The forthcoming information doesn’t always hit the spot, however, since it takes no account of individual circumstances – soil type and moisture levels, microclimates, wind, light, agility and age (of gardener).
Over the past few years, I gained the impression that Thorny Problems readers have googled first, come up with possible solutions, then emailed me as a last resort. This has meant that I (often) had to ask the questioner for more information so I could give a more tailored reply, hopefully useful to others. Dissatisfied googlers imperceptibly managed to change, too, the tone of Thorny Problems: instead of a cheery “Hello Helen”, blunt questions began to drop in my in-box: “Can you and your team tell me….?” Team? What team?
Recently I got quite shirty and reminded readers to at least say “please”. What started as a simple letters page had subtly changed.
And now there are apps such as PlantSnap and Candide that provide admirable handholding services for the time-poor spreadsheet generation, and YouTube, the best of the output providing helpful step-bysteps on some of the basics.
The march of time has its pluses and minuses of course. While both Brexit and Covid are causing traumas within the nursery trade and the fear of unstoppable imported plant pests and diseases is very real, social media, in particular Instagram, has enabled lockeddown gardeners to share their joys, worries and their humour.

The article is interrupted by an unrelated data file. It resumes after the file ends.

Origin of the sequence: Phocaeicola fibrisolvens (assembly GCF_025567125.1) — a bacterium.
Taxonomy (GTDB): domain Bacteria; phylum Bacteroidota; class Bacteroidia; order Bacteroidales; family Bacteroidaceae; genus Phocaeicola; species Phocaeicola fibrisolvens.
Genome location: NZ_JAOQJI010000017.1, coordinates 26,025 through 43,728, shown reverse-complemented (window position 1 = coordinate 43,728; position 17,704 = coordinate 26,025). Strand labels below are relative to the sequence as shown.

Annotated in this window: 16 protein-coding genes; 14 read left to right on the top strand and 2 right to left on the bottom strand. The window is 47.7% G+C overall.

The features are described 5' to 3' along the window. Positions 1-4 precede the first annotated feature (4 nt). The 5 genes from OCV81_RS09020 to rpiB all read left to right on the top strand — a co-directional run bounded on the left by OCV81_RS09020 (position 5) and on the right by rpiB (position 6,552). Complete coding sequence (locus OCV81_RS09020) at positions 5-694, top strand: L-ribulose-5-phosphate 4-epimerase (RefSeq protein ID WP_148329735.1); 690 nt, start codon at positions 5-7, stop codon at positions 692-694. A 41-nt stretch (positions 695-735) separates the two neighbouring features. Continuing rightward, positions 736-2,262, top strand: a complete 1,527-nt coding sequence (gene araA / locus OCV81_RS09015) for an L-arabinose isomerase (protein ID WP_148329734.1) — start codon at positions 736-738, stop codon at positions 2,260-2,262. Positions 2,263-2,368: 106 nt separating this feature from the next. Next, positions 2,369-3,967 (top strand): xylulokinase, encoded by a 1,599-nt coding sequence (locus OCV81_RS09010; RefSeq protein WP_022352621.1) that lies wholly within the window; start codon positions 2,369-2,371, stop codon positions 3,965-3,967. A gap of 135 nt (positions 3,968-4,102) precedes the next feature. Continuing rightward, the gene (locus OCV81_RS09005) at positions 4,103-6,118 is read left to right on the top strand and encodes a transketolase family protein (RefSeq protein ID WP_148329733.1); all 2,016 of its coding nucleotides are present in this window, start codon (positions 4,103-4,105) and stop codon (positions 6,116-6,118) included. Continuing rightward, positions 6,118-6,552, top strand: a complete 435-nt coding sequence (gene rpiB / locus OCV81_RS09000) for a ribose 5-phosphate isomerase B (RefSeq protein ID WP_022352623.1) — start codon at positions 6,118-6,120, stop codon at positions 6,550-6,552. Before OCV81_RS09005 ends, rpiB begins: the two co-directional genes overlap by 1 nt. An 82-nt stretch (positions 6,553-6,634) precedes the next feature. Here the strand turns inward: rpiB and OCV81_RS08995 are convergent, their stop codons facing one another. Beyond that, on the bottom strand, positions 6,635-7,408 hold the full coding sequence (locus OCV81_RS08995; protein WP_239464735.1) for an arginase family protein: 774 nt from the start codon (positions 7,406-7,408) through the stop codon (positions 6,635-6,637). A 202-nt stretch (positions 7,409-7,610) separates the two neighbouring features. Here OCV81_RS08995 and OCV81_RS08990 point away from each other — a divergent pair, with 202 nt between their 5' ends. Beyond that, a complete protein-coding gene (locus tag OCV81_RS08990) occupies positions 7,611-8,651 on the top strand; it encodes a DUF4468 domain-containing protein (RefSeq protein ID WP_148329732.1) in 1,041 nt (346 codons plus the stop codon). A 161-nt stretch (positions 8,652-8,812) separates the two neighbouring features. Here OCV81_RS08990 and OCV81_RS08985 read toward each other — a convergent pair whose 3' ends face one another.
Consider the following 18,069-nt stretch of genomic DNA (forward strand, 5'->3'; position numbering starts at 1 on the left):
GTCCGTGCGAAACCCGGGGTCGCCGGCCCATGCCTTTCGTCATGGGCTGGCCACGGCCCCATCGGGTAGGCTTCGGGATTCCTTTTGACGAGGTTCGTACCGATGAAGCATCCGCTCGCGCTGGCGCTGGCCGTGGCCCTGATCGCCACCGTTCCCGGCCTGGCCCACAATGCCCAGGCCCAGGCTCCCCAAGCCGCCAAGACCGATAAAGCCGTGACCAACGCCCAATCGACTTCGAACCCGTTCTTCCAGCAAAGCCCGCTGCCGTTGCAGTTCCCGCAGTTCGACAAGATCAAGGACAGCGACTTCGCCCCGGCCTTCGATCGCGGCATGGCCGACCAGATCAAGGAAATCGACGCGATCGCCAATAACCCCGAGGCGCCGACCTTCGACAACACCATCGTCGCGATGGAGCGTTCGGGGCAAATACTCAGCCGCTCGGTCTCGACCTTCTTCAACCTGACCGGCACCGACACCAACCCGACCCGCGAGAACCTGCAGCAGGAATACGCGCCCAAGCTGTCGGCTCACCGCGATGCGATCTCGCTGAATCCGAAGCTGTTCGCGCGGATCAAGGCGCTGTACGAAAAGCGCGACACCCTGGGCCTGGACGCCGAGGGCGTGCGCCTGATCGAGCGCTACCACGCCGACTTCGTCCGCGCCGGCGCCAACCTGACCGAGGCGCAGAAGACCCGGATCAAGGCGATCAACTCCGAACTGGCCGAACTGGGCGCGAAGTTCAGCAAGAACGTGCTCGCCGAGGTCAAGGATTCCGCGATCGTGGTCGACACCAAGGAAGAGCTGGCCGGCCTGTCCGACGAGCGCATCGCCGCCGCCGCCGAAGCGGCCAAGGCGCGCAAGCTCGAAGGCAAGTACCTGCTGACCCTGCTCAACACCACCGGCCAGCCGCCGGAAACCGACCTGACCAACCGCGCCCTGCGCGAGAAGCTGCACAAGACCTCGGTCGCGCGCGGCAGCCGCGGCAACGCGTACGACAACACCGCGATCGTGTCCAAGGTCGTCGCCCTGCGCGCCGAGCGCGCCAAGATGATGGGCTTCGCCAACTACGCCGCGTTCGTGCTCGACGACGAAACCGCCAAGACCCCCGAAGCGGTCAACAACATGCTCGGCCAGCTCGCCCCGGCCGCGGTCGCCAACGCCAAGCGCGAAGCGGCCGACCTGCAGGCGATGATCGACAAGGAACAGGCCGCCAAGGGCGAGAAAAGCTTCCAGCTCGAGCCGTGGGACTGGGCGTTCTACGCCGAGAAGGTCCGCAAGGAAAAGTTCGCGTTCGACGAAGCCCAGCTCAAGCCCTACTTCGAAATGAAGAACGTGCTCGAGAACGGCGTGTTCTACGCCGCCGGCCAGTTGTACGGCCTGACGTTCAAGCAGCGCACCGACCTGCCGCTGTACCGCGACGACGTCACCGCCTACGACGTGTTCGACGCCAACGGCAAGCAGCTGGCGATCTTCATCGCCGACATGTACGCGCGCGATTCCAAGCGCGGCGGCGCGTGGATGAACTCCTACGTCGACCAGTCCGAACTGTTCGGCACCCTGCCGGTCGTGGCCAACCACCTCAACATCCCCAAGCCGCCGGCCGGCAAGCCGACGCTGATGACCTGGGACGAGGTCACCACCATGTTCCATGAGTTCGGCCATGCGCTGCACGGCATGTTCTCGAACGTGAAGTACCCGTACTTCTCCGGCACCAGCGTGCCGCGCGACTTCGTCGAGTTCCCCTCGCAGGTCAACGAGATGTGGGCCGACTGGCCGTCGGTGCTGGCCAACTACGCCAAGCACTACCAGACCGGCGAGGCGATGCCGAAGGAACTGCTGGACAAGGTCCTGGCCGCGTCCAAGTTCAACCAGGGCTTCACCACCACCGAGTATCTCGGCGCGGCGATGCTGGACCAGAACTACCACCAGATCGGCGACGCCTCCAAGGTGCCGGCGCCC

Garden style and aspirations have undergone change on my watch, largely personality-led – but then it had been going that way for 20 or so years before: in the 1980s we were beguiled by the undeniably posh Rosemary Verey’s books and magazine articles illustrating her skill with pastel flowers and silver foliage. We got through the Ground Force years resisting, most of us, the fashion for instant gardens, and also to daub every scrap of garden hardware “Titchmarsh blue”. Filmmaker Derek Jarman, and in a different way, Beth Chatto, introduced us to gravel gardening and we hung on every word written by the late Christopher Lloyd as he tinkered with big leaves and “hot” coloured flowers, ripping out his Great Dixter roses and going all tropical (to the horror of an increasingly old old-guard).
“Garden rooms”, a term hitherto applied to enclosed places of tranquillity within swanky gardens, now, in small gardens, became sociable playgrounds: think outdoor kitchens, trampolines, and the horrors of artificial grass rather than smart urns, reflective water, and clipped yew.
Meanwhile, a loosening of the stays amongst planty people led to a passion for bee-friendly wildflower and pictorial meadows. This wilder style of gardening continues to grow in popularity: for me and for most others reading this, during the last difficult year, enjoyment of gardens and the wider outdoors have together been our salvation. Long may that continue for all of us.
And life after Thorny Problems? I confess I will enjoy gardening without the weekly need to sift through endless emails, dear readers. I hope to continue to write occasional features here and elsewhere, and garden tours, of which I am the host or guest speaker, are pencilled in for later this year and 2022.
I will inevitably continue to share my experience and knowledge in as hands-on a way as possible as soon as circumstances allow, giving talks (but fighting off the dreadful Zoom), offering personal in-garden consultations and, very probably, teaching small groups from my home and garden. Au revoir mes amis.
Readers from all walks told me more about their gardening selves than they probably intended